Tuttle Summer Arts Lab 2016: “The Pool Movie”

Tuttle Summer Arts Lab 2016: “The Pool Movie”

Harlow Figa (’16), Nick Gandolfo-Lucia (’16), Marcelo Jauregui-Volpe (’18), and Sarah Moses (’16) are Tuttle Summer Arts Lab 2016 fellows. This year, the Tuttle Summer Arts Lab provides students the opportunity to work with Vicky Funari on her new feature film, the as-of-yet untitled “Pool Movie.” Fellows are collaborating with the subjects of the film to produce content for the website, research ways to make the website accessible to older people, and contribute to the intellectual climate of the project. Vicky describes the film as “a documentary film about a group of older women who find strength, grace, and community in an aquacize class at their neighborhood swimming pool. Set in a YMCA swimming pool in the suburbs of Philadelphia, this group of 60-90 year old women have spent 25 years together in the pool. The film documents the class’s final year in the old pool, as the Y prepares to close the branch and transition to a shiny, new building. Over a year in the pool, creative projects flourish, illness strikes, friendships evolve, seasons change. This is a study of older bodies and souls in water, in motion, in transition, and in community with each other.” Below, each of the fellows describes their relationship to the project and what they have been working on so far: Marcelo: I caught a quick glimpse of the poster promoting this year’s summer arts lab as I was walking around Stokes this past spring. In that glimpse I noticed the water, the people, and pool dumbbells. These faint images instantly reminded me of a project Vicky Funari mentioned to me in the...
John Muse on STRANGE TRUTH

John Muse on STRANGE TRUTH

STRANGE TRUTH is a film series at the Bryn Mawr Film Institute and Haverford College that starts this very Wednesday. The series is organized by Professors Vicky Funari (Artist in Residence), Joshua Moses (Anthropology), and John Muse (Independent College Programs). John Muse, currently teaching “Film On Photography,” took the time to answer a few questions about Wednesday’s program, featuring the work of the late Harun Farocki. 1. Are you teaching any of Farocki’s work in your classes? These very films plus essays on Farocki by Kaja Silverman and D.N. Rodowick. 2. Would you categorize these films as documentaries? Why or why not? Neither are documentaries per se.  “Images of the World…” is what’s known as an essay film.  en.wikipedia.org/wiki/Essay#Film  Essay films are typically pointed, argumentative, but can also be searching and reflexive.  Or they can be personal, more like journal entries or meditations on a theme than presentations of the facts.  “Images of the World…” is more like the former, Engaging as it does with history, politics, and technologies in a reflexive mode, one that asks viewers to think about seeing and what they’re seeing.  “An Image” is stranger.  Lacking narration, a fly-on-the-wall methodology, or interviews, it’s structured more as a fiction film where the characters just happen to be real people all of whom are engaged in careful but seemingly ridiculous work.  The film reveals what the photographic image will hide: the labor required to produce it. 3. What are the connections between a film about a Playboy shoot and a film about reconnaissance of Auschwitz? Both films teach us how cameras and the technical systems within which...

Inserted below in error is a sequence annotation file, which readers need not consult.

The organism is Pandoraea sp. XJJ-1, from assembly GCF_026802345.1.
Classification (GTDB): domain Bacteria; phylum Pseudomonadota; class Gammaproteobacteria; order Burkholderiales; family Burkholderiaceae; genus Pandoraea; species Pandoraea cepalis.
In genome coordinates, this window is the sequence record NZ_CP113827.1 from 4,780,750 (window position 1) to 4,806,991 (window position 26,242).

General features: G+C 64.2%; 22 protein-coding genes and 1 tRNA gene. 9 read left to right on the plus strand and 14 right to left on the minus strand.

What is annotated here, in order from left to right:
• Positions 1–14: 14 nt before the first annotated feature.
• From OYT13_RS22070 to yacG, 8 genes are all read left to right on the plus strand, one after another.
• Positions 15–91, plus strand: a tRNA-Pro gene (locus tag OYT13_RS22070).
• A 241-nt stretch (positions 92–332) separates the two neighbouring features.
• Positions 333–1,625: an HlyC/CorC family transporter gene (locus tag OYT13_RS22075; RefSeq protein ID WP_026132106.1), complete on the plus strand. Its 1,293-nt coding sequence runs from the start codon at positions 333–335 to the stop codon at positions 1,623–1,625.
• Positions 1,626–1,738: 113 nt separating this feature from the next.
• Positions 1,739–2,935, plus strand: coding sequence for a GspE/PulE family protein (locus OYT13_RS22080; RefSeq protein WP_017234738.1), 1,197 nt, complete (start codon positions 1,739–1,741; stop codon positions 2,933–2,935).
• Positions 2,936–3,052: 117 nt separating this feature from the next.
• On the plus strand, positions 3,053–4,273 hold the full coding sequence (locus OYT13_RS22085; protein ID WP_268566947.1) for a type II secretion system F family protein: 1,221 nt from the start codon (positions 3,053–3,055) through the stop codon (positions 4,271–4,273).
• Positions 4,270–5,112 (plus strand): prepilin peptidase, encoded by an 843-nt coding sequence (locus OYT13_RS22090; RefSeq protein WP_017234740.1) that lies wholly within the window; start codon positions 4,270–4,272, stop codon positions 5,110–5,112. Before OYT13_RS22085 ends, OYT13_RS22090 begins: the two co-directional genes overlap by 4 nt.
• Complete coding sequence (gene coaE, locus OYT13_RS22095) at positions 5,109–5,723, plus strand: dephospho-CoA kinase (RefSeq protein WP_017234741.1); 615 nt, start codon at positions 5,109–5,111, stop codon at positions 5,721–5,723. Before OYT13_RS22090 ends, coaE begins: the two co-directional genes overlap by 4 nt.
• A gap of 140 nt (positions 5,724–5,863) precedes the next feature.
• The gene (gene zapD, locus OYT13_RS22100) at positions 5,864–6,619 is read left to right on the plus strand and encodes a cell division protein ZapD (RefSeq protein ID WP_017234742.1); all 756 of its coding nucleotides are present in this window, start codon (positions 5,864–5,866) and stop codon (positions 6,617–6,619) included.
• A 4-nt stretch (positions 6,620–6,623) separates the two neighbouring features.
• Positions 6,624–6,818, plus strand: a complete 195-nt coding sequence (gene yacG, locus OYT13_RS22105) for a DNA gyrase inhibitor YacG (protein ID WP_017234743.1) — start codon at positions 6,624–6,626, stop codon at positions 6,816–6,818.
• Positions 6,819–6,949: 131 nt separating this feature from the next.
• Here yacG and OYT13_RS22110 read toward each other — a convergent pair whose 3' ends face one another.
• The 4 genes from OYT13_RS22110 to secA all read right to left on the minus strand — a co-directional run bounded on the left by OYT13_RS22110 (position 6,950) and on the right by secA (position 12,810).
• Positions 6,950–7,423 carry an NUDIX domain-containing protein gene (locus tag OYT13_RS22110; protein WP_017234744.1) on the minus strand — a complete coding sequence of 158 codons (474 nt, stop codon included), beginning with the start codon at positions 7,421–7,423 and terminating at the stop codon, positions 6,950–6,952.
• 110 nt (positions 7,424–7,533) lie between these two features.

Finishing My Documentary: “Chipinga”

Over the past few weeks since returning from England, I have been working around the clock to finish my documentary. I went through many stages of rough cuts—the first was 14-minutes and I was finally able to cut it down to 10-minutes with the help of suggestions from my classmates, Professor Vicky Funari, Corey Chao, friends and family. I finally finished my film this past Monday and then on Thursday—May 2—I screened my film, along with the other films made in the Advanced Documentary Video Production course. The running time for the film is 10-minutes and 23-seconds. Below is a link to the final version (for now) of Chipinga.  Watch the film here: Here is a brief description of the film: “Chipinga” is a documentary film, which details a filmmaker’s journey to wade through the multiple layers of her mother’s childhood memories and recollect memories she never had. This film illustrates what stories and images from a past life mean to three generations—a granddaughter, a mother and a grandmother—and how the past is constantly re-imagined in the present. Director’s Statement: My mother was born the 1960s in Chipinga—a small town in southern Rhodesia, which later became Zimbabwe. She grew up on a dairy farm during wartime and knew how to shoot, take apart, clean and reassemble an automatic weapon by the age of nine. As a child I idealized her memories and chose to only see the beauty and excitement in these stories. As I grew older, I heard the stories in new ways and learned about the complexity, tragedy and inequality that underlay each moment of life in...